Members of the royal family make their annual visit to Cenotaph in central London today to honor those who died during the war on Memorial Sunday. This year’s service was narrowed down immediately because of the coronavirus pandemic, but 10 members of the royal family still attended in person and Prince Andrew is notably not among them.
The 94-year-old Queen watched from the balcony of the Foreign Affairs and Commonwealth Office building as Prince Charles placed a wreath on her behalf after two minutes of silence. The ceremony was also attended by Camilla, Duchess of Cornwall, Prince William and Kate, Prince Edward and Sophie, Princess Anne and husband Tim Laurence, and the Duke of Kent. An umbrella horse laid a wreath on behalf of Prince Philip, who last made his public appearance on Memorial Sunday 2017, the year he retired from royal duties. Government and military representatives were also present, along with a handful of veterans and national officials.
Prince Andrew announced last November that he would give up royal duties following the dire television interview about Jeffrey Epstein. But at the time, it was said that he could still make a public appearance at certain times of the year with his family, with Remembrance Sunday being cited as one such event. The 60-year-old prince has served in the Royal Navy for 22 years and continues to hold honorary military appointments, but his absence today reflects how a controversial figure he has now become. A recent YouGov poll found that 80% of the British public currently has a negative opinion of him. However, his unpopularity does not seem to affect the favorite ratings of other royals, with the same poll showing 83% of people have a positive opinion of the Queen, 59% towards the Prince Charles and 80% with Prince William.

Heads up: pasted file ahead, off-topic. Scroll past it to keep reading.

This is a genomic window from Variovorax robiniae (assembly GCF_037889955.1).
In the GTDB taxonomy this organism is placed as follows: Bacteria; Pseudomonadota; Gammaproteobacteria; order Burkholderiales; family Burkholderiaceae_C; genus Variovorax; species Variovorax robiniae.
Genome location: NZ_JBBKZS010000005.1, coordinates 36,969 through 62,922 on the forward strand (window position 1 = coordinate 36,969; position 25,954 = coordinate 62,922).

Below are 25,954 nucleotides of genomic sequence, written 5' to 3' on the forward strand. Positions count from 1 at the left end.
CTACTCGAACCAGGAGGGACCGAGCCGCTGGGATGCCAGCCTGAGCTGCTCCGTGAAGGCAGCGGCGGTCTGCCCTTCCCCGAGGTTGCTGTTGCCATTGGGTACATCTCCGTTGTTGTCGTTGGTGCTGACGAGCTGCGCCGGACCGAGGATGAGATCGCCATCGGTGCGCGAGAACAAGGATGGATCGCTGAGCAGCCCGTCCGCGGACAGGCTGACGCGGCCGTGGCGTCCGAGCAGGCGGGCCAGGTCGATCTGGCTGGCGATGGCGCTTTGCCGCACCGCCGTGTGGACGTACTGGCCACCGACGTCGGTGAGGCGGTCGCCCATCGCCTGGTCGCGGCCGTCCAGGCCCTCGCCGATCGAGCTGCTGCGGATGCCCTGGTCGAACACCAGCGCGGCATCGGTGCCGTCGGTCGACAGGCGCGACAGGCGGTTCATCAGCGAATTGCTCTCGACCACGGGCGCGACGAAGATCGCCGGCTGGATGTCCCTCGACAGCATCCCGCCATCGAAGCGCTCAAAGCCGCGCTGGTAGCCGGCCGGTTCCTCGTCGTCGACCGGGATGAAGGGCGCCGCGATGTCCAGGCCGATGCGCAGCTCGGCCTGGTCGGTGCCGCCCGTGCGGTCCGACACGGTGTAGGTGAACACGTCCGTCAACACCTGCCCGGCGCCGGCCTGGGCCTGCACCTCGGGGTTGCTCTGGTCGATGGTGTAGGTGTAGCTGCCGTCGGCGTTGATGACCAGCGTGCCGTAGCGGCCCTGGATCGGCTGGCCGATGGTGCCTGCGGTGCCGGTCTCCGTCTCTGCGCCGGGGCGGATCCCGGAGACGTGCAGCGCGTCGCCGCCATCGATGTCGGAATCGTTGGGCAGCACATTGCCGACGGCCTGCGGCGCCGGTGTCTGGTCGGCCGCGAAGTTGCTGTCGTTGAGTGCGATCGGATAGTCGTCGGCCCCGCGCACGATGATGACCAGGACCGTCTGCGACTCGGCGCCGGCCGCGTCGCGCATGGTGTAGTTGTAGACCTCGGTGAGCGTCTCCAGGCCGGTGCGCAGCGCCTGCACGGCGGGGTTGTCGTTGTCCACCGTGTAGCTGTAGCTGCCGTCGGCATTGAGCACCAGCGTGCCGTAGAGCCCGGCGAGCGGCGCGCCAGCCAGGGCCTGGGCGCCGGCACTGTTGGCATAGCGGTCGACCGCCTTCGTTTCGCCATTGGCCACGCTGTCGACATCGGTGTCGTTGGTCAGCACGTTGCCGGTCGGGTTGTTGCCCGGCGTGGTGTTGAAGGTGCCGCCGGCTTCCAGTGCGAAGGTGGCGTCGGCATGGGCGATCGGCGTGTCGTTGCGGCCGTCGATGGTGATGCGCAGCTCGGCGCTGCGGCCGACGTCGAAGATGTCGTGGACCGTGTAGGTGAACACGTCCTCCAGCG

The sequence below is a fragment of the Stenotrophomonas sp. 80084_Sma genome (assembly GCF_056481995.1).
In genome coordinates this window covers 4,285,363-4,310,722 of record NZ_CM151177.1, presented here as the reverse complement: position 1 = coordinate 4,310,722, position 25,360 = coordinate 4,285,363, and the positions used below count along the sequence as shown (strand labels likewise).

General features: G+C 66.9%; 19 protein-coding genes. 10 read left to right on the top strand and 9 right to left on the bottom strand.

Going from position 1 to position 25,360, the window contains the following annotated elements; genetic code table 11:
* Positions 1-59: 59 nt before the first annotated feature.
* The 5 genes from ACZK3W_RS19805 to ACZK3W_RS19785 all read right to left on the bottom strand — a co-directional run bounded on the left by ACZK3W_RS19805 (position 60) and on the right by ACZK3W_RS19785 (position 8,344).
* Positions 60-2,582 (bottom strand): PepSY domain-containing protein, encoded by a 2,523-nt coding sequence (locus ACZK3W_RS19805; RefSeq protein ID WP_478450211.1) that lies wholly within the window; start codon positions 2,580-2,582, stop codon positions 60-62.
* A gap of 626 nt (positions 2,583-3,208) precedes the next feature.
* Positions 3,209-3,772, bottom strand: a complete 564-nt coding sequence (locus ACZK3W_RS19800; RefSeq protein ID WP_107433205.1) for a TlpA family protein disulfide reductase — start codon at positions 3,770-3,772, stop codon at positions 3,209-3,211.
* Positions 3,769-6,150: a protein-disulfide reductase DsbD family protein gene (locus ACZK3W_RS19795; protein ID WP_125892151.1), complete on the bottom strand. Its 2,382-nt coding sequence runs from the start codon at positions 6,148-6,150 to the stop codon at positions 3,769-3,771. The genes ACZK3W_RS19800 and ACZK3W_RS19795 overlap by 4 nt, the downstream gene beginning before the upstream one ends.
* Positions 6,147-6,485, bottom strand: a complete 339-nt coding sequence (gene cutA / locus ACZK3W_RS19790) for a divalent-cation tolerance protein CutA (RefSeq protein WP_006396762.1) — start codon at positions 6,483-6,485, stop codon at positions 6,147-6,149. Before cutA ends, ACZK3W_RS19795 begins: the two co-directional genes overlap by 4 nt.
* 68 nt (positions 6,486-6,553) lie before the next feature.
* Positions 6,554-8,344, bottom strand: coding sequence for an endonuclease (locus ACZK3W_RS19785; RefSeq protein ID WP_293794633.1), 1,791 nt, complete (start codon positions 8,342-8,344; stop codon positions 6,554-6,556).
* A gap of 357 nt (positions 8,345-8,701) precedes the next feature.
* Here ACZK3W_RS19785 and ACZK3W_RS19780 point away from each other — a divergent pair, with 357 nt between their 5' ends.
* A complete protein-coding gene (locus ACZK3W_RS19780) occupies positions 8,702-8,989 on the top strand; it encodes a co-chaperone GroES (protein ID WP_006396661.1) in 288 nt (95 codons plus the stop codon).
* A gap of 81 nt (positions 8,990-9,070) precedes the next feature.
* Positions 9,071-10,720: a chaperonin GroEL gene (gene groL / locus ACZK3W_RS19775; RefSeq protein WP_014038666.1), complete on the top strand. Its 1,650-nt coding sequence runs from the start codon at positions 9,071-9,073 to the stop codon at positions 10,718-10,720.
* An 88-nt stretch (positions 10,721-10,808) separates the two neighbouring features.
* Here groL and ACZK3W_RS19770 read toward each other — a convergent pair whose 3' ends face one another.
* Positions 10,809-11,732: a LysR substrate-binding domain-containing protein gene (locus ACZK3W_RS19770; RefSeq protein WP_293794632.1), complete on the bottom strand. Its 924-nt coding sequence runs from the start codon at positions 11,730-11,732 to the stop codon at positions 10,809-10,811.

The king and her two heirs today look very solemn as they lead tributes to all those who gave their lives to protect the freedoms of others. This year’s Memorial Sunday service looks very different from previous years as it has been closed to the public to prevent the spread of COVID-19. Around 10,000 people used to find their way to London’s central monument but the government urged everyone to stay home and watch for two minutes of silence that began at 11am when the service was broadcast on television.
This content is created and maintained by a third party and is entered into this site to help users provide their email address. You can find more information on this and similar content at piano.io